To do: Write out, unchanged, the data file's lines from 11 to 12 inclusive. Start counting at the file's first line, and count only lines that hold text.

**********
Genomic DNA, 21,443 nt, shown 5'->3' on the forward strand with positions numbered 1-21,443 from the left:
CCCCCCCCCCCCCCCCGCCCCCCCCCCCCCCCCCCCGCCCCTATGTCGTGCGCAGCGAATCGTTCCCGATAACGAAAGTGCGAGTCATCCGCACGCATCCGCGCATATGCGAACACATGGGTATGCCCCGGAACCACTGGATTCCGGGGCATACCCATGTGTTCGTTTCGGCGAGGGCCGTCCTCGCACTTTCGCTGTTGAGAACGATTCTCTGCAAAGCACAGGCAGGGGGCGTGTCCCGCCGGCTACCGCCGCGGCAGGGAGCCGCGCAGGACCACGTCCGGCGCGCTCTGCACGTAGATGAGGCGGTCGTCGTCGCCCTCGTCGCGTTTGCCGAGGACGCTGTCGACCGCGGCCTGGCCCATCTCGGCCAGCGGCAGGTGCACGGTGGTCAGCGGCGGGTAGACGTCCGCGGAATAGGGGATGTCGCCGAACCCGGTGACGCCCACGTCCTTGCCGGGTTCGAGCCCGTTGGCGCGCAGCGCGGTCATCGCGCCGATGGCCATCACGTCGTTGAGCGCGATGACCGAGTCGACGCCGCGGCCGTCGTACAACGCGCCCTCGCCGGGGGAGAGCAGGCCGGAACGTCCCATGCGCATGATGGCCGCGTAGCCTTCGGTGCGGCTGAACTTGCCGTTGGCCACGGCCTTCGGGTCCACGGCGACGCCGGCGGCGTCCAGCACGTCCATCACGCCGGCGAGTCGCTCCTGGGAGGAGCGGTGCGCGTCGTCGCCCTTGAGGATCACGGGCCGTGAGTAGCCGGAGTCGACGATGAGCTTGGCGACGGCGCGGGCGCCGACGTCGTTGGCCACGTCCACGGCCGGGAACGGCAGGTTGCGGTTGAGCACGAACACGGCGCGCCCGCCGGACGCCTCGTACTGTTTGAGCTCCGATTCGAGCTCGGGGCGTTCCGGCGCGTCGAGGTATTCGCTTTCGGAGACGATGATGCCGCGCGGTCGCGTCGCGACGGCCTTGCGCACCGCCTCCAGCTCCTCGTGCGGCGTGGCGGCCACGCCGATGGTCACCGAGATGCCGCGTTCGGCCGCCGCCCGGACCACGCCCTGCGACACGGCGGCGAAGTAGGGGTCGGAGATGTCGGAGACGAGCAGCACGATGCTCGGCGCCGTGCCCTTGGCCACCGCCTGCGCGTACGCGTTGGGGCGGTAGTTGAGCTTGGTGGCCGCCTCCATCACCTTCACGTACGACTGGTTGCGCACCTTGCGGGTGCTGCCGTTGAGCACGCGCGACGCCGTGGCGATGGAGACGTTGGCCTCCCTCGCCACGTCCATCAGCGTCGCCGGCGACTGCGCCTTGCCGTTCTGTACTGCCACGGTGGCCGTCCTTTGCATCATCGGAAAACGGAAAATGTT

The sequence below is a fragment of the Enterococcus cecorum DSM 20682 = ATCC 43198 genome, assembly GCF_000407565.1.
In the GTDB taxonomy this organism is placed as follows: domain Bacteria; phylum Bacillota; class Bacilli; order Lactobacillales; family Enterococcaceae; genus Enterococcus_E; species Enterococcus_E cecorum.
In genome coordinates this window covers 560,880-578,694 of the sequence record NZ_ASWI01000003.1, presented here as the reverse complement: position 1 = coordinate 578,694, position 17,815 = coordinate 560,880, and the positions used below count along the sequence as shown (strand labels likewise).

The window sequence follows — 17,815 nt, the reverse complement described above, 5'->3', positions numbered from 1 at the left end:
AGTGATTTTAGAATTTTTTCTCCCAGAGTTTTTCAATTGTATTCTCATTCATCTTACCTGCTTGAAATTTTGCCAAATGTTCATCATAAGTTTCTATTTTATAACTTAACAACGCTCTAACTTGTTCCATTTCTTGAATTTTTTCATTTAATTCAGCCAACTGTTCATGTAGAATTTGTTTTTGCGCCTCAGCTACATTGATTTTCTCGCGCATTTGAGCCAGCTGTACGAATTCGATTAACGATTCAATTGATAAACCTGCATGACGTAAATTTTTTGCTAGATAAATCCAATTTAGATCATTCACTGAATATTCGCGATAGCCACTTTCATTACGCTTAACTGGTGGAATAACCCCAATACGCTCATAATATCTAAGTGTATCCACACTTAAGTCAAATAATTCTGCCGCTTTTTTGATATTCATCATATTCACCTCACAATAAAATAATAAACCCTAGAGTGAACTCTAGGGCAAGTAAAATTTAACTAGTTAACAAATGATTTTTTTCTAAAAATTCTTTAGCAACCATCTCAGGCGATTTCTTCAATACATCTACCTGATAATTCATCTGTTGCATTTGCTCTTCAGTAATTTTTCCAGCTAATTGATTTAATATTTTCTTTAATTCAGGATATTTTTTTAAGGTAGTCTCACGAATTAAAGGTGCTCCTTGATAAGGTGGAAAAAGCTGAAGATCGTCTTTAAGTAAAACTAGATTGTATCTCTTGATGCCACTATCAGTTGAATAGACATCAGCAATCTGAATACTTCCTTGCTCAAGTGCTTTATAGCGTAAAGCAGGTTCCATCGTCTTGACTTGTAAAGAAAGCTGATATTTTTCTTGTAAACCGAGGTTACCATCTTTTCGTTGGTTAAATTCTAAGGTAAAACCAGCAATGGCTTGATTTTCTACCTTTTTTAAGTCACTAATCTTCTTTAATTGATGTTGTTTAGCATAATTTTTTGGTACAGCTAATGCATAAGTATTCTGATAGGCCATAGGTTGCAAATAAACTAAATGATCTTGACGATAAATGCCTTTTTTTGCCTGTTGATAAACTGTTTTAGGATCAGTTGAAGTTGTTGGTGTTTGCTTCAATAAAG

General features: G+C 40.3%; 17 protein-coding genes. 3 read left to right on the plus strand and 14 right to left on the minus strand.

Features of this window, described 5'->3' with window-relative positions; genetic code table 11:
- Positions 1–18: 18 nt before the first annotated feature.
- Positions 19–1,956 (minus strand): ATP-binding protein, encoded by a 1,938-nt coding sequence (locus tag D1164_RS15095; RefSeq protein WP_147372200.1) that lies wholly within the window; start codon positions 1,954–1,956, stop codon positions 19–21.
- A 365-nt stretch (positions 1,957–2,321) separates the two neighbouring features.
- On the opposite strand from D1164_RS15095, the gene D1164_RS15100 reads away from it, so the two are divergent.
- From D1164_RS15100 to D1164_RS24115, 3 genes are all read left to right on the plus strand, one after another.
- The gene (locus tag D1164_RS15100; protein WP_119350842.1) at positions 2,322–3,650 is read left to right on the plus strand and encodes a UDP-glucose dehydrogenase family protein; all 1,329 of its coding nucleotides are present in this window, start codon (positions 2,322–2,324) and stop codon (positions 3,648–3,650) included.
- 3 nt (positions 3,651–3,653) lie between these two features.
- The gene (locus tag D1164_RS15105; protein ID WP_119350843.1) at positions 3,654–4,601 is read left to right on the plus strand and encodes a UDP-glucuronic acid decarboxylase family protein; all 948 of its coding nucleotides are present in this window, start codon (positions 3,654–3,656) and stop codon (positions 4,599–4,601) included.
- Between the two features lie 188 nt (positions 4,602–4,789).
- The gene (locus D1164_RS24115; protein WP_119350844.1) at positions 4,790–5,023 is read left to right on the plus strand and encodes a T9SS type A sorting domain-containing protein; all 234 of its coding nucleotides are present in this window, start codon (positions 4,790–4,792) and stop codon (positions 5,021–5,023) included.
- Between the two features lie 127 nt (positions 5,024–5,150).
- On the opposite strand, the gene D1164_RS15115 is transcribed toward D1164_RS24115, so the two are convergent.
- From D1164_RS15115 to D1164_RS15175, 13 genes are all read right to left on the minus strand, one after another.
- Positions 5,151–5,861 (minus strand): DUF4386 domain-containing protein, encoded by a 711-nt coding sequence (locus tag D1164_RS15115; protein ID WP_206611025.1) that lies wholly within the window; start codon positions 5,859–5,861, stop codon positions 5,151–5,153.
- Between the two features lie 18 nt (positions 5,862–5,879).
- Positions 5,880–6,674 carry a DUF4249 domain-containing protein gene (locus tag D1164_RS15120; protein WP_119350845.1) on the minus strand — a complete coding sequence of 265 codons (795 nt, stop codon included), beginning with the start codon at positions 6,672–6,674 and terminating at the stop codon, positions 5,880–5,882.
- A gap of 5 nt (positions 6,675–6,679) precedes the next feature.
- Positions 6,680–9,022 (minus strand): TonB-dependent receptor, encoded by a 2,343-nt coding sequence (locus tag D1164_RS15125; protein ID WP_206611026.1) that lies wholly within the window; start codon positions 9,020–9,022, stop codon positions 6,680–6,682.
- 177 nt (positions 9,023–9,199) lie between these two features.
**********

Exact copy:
- Positions 19–1,956 (minus strand): ATP-binding protein, encoded by a 1,938-nt coding sequence (locus tag D1164_RS15095; RefSeq protein WP_147372200.1) that lies wholly within the window; start codon positions 1,954–1,956, stop codon positions 19–21.
- A 365-nt stretch (positions 1,957–2,321) separates the two neighbouring features.